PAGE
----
On the Psychology of Military Incompetence.
What were they thinking?!
If you’ve ever wondered that while studying the Great War, you’re in good company, although it’s Norman Dixon’s contention that most of us who have done so, have come to the wrong conclusion. As a former British Army officer and an experimental psychologist, he is under no illusions about the war’s horrific cost in lives and resources, nor is he bashful about laying the blame where it belongs. But he believes there’s another way to explain and understand the characteristics and character of the men whose behavior brought about such devastation and disastrous consequences.
Like “better living through chemistry,” Dixon advocates better comprehension of history through psychology: that by examining several of the worst examples of inept generalship in a longitudinal fashion, we begin to see patterns of thought and action that can be elucidated by an appeal to psychological and psychoanalytical principles that were current when the book first went to press. (The pictured edition, which I own and upon which I base these comments, dates to 1976, and it went through five printings before being revised in the 1990s.)
Following an insightful foreword, a scintillating introduction, and a unique lesson on the nature of generalship, the First World War as a whole and two of its episodes (Cambrai and Kut) are presented in three out of the ten dismal chapters in military history (dating from Crimea to Arnhem) that make up Part One. The author treats these tragedies with the respect they deserve, while his conversational tone keeps this section of the book from becoming an abject litany of woe.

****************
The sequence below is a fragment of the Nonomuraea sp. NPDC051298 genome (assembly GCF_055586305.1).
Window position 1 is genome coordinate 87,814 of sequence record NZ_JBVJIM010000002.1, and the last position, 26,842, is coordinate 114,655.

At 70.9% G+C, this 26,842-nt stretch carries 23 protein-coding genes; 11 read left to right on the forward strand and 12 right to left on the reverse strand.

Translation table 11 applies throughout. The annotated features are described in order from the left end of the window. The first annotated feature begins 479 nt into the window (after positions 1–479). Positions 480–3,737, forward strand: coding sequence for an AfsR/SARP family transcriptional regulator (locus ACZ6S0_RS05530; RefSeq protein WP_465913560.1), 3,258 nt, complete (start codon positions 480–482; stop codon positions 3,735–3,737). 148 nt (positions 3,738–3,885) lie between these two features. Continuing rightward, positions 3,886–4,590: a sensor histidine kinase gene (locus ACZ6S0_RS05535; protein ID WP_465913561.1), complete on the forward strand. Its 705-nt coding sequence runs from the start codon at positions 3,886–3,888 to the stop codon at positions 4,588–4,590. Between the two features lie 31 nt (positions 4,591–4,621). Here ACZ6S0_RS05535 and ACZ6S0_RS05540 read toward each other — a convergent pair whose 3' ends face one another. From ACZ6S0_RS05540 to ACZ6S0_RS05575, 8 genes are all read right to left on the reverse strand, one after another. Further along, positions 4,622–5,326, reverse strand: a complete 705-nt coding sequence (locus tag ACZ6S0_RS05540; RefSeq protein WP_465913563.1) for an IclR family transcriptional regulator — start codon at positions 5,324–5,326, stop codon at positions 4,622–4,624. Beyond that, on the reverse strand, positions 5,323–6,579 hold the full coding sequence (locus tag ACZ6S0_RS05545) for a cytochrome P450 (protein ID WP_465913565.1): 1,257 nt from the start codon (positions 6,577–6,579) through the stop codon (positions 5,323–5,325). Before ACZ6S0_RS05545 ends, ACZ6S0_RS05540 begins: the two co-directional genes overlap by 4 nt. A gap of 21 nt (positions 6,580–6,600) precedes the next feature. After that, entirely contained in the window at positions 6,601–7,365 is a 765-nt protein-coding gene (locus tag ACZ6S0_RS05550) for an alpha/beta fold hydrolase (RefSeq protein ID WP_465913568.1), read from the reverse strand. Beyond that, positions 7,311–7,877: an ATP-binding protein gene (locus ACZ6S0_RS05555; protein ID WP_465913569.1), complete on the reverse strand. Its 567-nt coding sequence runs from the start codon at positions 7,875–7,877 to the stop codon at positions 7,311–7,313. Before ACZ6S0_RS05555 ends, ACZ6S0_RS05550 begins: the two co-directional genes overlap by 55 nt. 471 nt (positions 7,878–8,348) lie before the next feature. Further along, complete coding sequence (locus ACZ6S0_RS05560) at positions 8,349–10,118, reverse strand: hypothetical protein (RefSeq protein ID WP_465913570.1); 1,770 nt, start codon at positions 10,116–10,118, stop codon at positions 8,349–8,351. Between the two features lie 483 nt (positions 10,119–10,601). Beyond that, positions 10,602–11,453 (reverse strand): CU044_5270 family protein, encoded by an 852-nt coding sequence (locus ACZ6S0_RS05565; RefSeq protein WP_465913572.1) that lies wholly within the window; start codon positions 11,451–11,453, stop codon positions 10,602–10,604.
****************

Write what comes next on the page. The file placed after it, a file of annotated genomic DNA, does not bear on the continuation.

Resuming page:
Part Two is where Doc Dixon assesses, diagnoses, and analyzes his “patients.” A diagnosis of military incompetence derives from the manifestation of these signs and symptoms (summarized in brief):
Serious wastage of human resources.
Fundamental conservatism and clinging to outworn tradition.
A tendency to reject or ignore information.
A tendency to underestimate the enemy.
Obstinate persistence in a given task.
Failure to exploit a situation.
Failure to make adequate reconnaissance.
A predilection for frontal assaults.
Belief in brute force.
Failure to make use of surprise.
Undue readiness to find scapegoats.
Suppression or distortion of news.
Belief in mystical forces.
My professional education and training in psychology is about 15 years more recent than the date of this edition, and even since my time in practice, the discipline of psychology has gone through another revision of the Diagnostic and Statistical Manual. That makes some of Dixon’s psychoanalysis a bit dated, although even at the time of writing, he readily acknowledged the existence of contrary professional opinions. But I think his assessments are sound, and that, in general (pun not intended!), he hasn’t misdiagnosed any incompetents.
Writers who are tackling historical fiction set during any of the fiascoes covered in this book will find plenty to ponder about how to portray historical characters, and Dixon’s elaboration of his fourteen points of diagnosis will be valuable for all novelists, in whatever genre, who want to develop psychologically appropriate characterizations, particularly of dysfunctional fictional leaders.